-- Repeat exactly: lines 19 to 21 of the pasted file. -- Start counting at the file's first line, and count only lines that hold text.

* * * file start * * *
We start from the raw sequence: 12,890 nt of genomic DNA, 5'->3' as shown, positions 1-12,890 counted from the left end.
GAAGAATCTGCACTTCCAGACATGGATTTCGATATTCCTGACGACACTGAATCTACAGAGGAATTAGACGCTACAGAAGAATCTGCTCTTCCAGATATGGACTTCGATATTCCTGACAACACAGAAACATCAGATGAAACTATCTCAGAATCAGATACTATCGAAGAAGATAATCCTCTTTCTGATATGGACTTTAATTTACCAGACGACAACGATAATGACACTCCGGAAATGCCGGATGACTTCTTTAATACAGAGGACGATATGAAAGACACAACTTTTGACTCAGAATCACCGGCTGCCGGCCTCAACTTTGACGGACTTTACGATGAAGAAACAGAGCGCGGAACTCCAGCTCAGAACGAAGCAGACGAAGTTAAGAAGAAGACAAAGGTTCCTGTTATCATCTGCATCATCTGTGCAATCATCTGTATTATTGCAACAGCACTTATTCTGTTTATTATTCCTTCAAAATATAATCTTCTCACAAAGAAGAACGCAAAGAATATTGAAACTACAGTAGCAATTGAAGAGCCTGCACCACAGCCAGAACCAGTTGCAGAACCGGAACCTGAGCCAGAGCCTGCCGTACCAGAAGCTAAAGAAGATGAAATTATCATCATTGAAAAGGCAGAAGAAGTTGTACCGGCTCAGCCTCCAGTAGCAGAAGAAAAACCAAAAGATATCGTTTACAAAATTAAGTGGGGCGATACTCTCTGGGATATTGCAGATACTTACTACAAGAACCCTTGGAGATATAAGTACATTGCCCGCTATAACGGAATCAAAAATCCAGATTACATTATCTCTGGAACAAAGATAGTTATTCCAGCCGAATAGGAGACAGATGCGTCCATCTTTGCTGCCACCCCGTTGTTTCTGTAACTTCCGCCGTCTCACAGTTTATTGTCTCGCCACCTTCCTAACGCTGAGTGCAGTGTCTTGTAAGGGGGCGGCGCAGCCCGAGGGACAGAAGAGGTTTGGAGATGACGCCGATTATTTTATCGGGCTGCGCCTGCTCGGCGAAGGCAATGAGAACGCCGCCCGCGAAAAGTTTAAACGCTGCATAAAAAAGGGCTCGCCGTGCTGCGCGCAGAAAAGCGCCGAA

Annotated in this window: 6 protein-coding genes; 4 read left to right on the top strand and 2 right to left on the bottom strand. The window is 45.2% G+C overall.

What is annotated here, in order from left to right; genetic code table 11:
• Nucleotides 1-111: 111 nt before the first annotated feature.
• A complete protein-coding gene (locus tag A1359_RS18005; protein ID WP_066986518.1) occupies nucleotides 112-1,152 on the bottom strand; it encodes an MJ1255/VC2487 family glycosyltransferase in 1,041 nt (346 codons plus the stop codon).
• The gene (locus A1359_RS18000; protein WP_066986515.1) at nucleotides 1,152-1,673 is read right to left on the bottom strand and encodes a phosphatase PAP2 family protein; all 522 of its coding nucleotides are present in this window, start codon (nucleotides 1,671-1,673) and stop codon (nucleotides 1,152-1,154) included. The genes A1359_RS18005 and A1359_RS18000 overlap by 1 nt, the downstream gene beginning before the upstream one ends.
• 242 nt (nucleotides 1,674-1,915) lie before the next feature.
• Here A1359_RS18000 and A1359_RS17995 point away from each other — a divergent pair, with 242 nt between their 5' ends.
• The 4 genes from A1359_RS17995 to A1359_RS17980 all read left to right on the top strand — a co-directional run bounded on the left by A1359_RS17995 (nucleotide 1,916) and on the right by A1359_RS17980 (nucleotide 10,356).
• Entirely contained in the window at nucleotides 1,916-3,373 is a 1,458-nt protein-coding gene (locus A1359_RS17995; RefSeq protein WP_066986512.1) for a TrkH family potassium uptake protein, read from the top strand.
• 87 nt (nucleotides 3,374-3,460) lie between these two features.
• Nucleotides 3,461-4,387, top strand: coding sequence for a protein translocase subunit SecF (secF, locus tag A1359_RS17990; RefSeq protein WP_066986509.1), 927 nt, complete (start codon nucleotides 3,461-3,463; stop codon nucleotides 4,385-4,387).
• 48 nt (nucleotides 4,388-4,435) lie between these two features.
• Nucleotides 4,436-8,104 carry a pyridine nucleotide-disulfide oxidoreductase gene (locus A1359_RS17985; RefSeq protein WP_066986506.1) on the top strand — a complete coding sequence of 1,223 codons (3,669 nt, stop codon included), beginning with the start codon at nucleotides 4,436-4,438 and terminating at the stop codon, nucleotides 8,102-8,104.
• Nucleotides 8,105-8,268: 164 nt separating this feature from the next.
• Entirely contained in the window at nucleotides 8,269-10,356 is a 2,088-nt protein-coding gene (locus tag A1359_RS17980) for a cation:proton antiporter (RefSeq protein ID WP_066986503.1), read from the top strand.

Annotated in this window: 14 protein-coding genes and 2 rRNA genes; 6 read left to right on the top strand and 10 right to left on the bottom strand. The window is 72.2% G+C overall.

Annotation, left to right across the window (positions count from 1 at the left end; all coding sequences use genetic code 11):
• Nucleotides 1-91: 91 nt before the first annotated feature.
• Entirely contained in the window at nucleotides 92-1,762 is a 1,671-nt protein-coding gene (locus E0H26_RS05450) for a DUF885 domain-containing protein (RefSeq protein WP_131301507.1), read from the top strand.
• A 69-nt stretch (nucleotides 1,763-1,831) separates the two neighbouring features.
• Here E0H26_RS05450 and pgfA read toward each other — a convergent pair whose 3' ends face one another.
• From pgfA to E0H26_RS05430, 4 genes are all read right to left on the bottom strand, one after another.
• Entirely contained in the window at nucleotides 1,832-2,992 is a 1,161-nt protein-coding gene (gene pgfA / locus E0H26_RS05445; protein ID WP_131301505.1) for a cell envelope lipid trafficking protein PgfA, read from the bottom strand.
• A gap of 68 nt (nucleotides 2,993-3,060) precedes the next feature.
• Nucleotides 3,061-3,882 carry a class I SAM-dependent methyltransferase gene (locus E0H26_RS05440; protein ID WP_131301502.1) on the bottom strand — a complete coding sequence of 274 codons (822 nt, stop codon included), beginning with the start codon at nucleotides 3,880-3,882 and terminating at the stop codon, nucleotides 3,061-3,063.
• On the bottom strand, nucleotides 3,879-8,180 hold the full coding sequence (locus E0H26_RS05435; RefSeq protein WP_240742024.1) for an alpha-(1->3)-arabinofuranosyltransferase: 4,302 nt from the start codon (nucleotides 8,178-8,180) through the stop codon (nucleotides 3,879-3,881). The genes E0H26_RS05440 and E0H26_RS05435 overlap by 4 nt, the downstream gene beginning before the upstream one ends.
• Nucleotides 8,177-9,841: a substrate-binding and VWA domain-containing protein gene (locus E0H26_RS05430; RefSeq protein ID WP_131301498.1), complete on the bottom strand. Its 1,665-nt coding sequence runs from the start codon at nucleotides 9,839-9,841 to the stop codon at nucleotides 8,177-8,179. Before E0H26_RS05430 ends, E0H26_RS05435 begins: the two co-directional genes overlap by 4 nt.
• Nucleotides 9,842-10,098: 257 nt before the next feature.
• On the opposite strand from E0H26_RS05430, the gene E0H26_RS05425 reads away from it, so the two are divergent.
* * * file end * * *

Annotation, left to right across the window (positions count from 1 at the left end; all coding sequences use genetic code 11):
• Nucleotides 1-91: 91 nt before the first annotated feature.
• Entirely contained in the window at nucleotides 92-1,762 is a 1,671-nt protein-coding gene (locus E0H26_RS05450) for a DUF885 domain-containing protein (RefSeq protein WP_131301507.1), read from the top strand.